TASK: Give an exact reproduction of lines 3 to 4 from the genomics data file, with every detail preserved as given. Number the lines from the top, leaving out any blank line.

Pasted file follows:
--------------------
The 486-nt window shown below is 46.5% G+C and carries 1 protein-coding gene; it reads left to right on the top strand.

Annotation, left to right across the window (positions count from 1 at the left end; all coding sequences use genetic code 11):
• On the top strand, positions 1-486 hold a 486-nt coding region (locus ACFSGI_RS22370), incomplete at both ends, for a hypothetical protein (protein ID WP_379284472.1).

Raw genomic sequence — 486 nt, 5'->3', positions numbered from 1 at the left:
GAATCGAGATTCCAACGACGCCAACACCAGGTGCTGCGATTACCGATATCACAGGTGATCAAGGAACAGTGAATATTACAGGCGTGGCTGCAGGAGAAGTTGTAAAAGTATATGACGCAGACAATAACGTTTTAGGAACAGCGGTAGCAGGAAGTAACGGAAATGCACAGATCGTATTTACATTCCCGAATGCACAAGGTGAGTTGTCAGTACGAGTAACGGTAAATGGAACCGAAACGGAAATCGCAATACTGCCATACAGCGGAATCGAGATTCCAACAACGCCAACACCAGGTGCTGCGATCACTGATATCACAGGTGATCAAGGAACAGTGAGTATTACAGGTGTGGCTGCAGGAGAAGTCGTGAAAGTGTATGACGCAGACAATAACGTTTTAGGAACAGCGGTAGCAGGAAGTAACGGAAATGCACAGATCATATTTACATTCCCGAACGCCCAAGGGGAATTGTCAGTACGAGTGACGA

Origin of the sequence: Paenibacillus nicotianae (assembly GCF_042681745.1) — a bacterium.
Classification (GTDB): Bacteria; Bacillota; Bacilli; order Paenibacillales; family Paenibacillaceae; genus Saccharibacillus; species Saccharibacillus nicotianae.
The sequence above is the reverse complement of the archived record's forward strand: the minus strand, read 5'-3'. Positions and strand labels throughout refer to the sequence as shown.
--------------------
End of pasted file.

• On the top strand, positions 1-486 hold a 486-nt coding region (locus ACFSGI_RS22370), incomplete at both ends, for a hypothetical protein (protein ID WP_379284472.1).

Raw genomic sequence — 486 nt, 5'->3', positions numbered from 1 at the left: